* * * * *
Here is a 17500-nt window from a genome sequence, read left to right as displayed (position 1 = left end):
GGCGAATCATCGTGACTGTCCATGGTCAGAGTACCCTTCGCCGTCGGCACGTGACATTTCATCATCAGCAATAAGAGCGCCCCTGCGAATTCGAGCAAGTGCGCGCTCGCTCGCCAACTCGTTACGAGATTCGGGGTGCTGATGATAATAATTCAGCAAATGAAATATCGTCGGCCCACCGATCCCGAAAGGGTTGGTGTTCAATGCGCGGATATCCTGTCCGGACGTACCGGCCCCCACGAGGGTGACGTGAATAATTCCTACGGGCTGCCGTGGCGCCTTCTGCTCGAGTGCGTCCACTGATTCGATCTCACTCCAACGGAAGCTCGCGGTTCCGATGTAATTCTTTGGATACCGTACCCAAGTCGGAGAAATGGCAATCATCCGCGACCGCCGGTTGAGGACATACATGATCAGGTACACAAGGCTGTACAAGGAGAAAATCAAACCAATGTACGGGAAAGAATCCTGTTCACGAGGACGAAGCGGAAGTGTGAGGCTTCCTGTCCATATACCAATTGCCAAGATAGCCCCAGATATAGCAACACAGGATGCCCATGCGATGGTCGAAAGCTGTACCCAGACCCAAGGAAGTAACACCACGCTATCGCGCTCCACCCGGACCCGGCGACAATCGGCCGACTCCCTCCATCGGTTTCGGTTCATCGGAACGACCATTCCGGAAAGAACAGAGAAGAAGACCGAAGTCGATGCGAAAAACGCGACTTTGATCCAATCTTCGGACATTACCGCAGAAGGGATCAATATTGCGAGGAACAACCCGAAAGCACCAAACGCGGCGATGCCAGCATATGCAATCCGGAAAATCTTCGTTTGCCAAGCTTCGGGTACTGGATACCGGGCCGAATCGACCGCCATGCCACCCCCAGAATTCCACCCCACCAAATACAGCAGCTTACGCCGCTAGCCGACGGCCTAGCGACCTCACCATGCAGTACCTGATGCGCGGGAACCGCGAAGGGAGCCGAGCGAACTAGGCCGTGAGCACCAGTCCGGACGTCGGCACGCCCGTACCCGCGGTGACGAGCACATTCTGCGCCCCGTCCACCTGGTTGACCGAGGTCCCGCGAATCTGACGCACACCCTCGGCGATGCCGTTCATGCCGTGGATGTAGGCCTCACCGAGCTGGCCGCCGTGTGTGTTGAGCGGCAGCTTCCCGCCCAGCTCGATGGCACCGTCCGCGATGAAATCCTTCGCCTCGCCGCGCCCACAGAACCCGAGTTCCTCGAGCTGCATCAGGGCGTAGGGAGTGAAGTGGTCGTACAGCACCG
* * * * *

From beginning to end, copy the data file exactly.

Here is a 17500-nt window from a genome sequence, read left to right as displayed (position 1 = left end):
GGCGAATCATCGTGACTGTCCATGGTCAGAGTACCCTTCGCCGTCGGCACGTGACATTTCATCATCAGCAATAAGAGCGCCCCTGCGAATTCGAGCAAGTGCGCGCTCGCTCGCCAACTCGTTACGAGATTCGGGGTGCTGATGATAATAATTCAGCAAATGAAATATCGTCGGCCCACCGATCCCGAAAGGGTTGGTGTTCAATGCGCGGATATCCTGTCCGGACGTACCGGCCCCCACGAGGGTGACGTGAATAATTCCTACGGGCTGCCGTGGCGCCTTCTGCTCGAGTGCGTCCACTGATTCGATCTCACTCCAACGGAAGCTCGCGGTTCCGATGTAATTCTTTGGATACCGTACCCAAGTCGGAGAAATGGCAATCATCCGCGACCGCCGGTTGAGGACATACATGATCAGGTACACAAGGCTGTACAAGGAGAAAATCAAACCAATGTACGGGAAAGAATCCTGTTCACGAGGACGAAGCGGAAGTGTGAGGCTTCCTGTCCATATACCAATTGCCAAGATAGCCCCAGATATAGCAACACAGGATGCCCATGCGATGGTCGAAAGCTGTACCCAGACCCAAGGAAGTAACACCACGCTATCGCGCTCCACCCGGACCCGGCGACAATCGGCCGACTCCCTCCATCGGTTTCGGTTCATCGGAACGACCATTCCGGAAAGAACAGAGAAGAAGACCGAAGTCGATGCGAAAAACGCGACTTTGATCCAATCTTCGGACATTACCGCAGAAGGGATCAATATTGCGAGGAACAACCCGAAAGCACCAAACGCGGCGATGCCAGCATATGCAATCCGGAAAATCTTCGTTTGCCAAGCTTCGGGTACTGGATACCGGGCCGAATCGACCGCCATGCCACCCCCAGAATTCCACCCCACCAAATACAGCAGCTTACGCCGCTAGCCGACGGCCTAGCGACCTCACCATGCAGTACCTGATGCGCGGGAACCGCGAAGGGAGCCGAGCGAACTAGGCCGTGAGCACCAGTCCGGACGTCGGCACGCCCGTACCCGCGGTGACGAGCACATTCTGCGCCCCGTCCACCTGGTTGACCGAGGTCCCGCGAATCTGACGCACACCCTCGGCGATGCCGTTCATGCCGTGGATGTAGGCCTCACCGAGCTGGCCGCCGTGTGTGTTGAGCGGCAGCTTCCCGCCCAGCTCGATGGCACCGTCCGCGATGAAATCCTTCGCCTCGCCGCGCCCACAGAACCCGAGTTCCTCGAGCTGCATCAGGGCGTAGGGAGTGAAGTGGTCGTACAGCACCG